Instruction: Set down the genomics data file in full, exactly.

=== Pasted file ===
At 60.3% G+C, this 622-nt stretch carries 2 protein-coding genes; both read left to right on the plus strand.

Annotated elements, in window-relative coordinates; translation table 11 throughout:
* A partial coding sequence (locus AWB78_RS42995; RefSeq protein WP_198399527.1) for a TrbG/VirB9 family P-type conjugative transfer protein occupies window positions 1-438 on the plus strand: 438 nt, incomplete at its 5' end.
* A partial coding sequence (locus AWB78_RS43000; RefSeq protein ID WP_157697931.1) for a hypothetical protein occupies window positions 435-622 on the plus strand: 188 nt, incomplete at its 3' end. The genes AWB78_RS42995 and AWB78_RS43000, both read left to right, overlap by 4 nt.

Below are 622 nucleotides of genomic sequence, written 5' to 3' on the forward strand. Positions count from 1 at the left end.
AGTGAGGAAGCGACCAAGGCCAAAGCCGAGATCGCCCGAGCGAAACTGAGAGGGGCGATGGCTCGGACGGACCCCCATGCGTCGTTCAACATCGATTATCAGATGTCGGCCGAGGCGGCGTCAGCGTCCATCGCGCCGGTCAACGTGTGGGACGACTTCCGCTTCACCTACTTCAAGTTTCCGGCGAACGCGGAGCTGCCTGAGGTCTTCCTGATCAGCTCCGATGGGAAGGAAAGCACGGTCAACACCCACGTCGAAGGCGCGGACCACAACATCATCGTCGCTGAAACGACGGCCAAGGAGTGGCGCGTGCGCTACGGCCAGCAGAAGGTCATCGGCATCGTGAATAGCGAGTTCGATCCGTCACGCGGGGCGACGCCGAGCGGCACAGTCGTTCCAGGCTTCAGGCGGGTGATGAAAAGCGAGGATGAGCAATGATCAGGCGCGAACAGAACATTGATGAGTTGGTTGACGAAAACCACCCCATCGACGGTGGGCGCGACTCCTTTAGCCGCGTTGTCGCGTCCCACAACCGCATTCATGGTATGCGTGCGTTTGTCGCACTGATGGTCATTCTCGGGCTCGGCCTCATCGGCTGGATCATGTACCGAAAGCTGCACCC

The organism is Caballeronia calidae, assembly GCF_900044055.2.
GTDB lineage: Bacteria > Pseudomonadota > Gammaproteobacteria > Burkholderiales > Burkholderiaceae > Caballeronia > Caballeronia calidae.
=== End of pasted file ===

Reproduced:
At 60.3% G+C, this 622-nt stretch carries 2 protein-coding genes; both read left to right on the plus strand.

Annotated elements, in window-relative coordinates; translation table 11 throughout:
* A partial coding sequence (locus AWB78_RS42995; RefSeq protein WP_198399527.1) for a TrbG/VirB9 family P-type conjugative transfer protein occupies window positions 1-438 on the plus strand: 438 nt, incomplete at its 5' end.
* A partial coding sequence (locus AWB78_RS43000; RefSeq protein ID WP_157697931.1) for a hypothetical protein occupies window positions 435-622 on the plus strand: 188 nt, incomplete at its 3' end. The genes AWB78_RS42995 and AWB78_RS43000, both read left to right, overlap by 4 nt.

Below are 622 nucleotides of genomic sequence, written 5' to 3' on the forward strand. Positions count from 1 at the left end.
AGTGAGGAAGCGACCAAGGCCAAAGCCGAGATCGCCCGAGCGAAACTGAGAGGGGCGATGGCTCGGACGGACCCCCATGCGTCGTTCAACATCGATTATCAGATGTCGGCCGAGGCGGCGTCAGCGTCCATCGCGCCGGTCAACGTGTGGGACGACTTCCGCTTCACCTACTTCAAGTTTCCGGCGAACGCGGAGCTGCCTGAGGTCTTCCTGATCAGCTCCGATGGGAAGGAAAGCACGGTCAACACCCACGTCGAAGGCGCGGACCACAACATCATCGTCGCTGAAACGACGGCCAAGGAGTGGCGCGTGCGCTACGGCCAGCAGAAGGTCATCGGCATCGTGAATAGCGAGTTCGATCCGTCACGCGGGGCGACGCCGAGCGGCACAGTCGTTCCAGGCTTCAGGCGGGTGATGAAAAGCGAGGATGAGCAATGATCAGGCGCGAACAGAACATTGATGAGTTGGTTGACGAAAACCACCCCATCGACGGTGGGCGCGACTCCTTTAGCCGCGTTGTCGCGTCCCACAACCGCATTCATGGTATGCGTGCGTTTGTCGCACTGATGGTCATTCTCGGGCTCGGCCTCATCGGCTGGATCATGTACCGAAAGCTGCACCC

The organism is Caballeronia calidae, assembly GCF_900044055.2.
GTDB lineage: Bacteria > Pseudomonadota > Gammaproteobacteria > Burkholderiales > Burkholderiaceae > Caballeronia > Caballeronia calidae.